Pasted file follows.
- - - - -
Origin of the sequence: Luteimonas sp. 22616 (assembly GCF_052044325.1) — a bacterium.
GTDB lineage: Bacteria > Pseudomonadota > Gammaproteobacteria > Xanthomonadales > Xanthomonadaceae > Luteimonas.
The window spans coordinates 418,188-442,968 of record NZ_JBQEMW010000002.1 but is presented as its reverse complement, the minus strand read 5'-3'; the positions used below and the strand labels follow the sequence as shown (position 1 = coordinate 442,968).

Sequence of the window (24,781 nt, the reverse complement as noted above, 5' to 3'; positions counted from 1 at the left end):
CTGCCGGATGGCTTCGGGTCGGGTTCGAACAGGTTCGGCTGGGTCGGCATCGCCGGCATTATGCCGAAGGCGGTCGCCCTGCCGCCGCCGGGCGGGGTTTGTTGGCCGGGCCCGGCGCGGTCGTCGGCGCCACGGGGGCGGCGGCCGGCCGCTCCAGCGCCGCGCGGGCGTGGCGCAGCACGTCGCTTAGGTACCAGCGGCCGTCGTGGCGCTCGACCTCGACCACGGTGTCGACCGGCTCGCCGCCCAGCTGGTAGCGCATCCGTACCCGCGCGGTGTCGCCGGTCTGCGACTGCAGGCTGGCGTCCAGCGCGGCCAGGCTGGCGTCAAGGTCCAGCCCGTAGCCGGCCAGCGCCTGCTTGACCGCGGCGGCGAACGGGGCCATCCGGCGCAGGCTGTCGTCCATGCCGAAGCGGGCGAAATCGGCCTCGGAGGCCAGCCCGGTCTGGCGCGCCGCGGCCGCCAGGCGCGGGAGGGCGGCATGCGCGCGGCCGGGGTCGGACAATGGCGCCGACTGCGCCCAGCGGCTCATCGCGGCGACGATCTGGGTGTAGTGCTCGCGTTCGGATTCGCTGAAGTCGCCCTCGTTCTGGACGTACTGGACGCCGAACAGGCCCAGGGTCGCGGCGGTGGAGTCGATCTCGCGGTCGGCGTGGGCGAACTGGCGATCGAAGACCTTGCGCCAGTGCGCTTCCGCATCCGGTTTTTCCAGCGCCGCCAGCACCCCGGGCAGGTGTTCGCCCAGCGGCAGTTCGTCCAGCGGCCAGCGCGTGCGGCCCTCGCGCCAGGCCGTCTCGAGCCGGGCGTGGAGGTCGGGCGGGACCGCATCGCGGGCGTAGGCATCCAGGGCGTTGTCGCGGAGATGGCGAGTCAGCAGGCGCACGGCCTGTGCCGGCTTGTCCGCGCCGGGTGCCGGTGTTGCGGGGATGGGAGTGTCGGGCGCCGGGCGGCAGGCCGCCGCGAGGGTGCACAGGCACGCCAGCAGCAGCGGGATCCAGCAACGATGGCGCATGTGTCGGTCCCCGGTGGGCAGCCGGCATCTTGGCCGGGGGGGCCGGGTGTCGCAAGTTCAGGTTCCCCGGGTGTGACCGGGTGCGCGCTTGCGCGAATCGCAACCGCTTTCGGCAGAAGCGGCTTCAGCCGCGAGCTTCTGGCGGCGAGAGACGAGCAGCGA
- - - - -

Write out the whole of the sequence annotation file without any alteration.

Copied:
Origin of the sequence: Luteimonas sp. 22616 (assembly GCF_052044325.1) — a bacterium.
GTDB lineage: Bacteria > Pseudomonadota > Gammaproteobacteria > Xanthomonadales > Xanthomonadaceae > Luteimonas.
The window spans coordinates 418,188-442,968 of record NZ_JBQEMW010000002.1 but is presented as its reverse complement, the minus strand read 5'-3'; the positions used below and the strand labels follow the sequence as shown (position 1 = coordinate 442,968).

Sequence of the window (24,781 nt, the reverse complement as noted above, 5' to 3'; positions counted from 1 at the left end):
CTGCCGGATGGCTTCGGGTCGGGTTCGAACAGGTTCGGCTGGGTCGGCATCGCCGGCATTATGCCGAAGGCGGTCGCCCTGCCGCCGCCGGGCGGGGTTTGTTGGCCGGGCCCGGCGCGGTCGTCGGCGCCACGGGGGCGGCGGCCGGCCGCTCCAGCGCCGCGCGGGCGTGGCGCAGCACGTCGCTTAGGTACCAGCGGCCGTCGTGGCGCTCGACCTCGACCACGGTGTCGACCGGCTCGCCGCCCAGCTGGTAGCGCATCCGTACCCGCGCGGTGTCGCCGGTCTGCGACTGCAGGCTGGCGTCCAGCGCGGCCAGGCTGGCGTCAAGGTCCAGCCCGTAGCCGGCCAGCGCCTGCTTGACCGCGGCGGCGAACGGGGCCATCCGGCGCAGGCTGTCGTCCATGCCGAAGCGGGCGAAATCGGCCTCGGAGGCCAGCCCGGTCTGGCGCGCCGCGGCCGCCAGGCGCGGGAGGGCGGCATGCGCGCGGCCGGGGTCGGACAATGGCGCCGACTGCGCCCAGCGGCTCATCGCGGCGACGATCTGGGTGTAGTGCTCGCGTTCGGATTCGCTGAAGTCGCCCTCGTTCTGGACGTACTGGACGCCGAACAGGCCCAGGGTCGCGGCGGTGGAGTCGATCTCGCGGTCGGCGTGGGCGAACTGGCGATCGAAGACCTTGCGCCAGTGCGCTTCCGCATCCGGTTTTTCCAGCGCCGCCAGCACCCCGGGCAGGTGTTCGCCCAGCGGCAGTTCGTCCAGCGGCCAGCGCGTGCGGCCCTCGCGCCAGGCCGTCTCGAGCCGGGCGTGGAGGTCGGGCGGGACCGCATCGCGGGCGTAGGCATCCAGGGCGTTGTCGCGGAGATGGCGAGTCAGCAGGCGCACGGCCTGTGCCGGCTTGTCCGCGCCGGGTGCCGGTGTTGCGGGGATGGGAGTGTCGGGCGCCGGGCGGCAGGCCGCCGCGAGGGTGCACAGGCACGCCAGCAGCAGCGGGATCCAGCAACGATGGCGCATGTGTCGGTCCCCGGTGGGCAGCCGGCATCTTGGCCGGGGGGGCCGGGTGTCGCAAGTTCAGGTTCCCCGGGTGTGACCGGGTGCGCGCTTGCGCGAATCGCAACCGCTTTCGGCAGAAGCGGCTTCAGCCGCGAGCTTCTGGCGGCGAGAGACGAGCAGCGA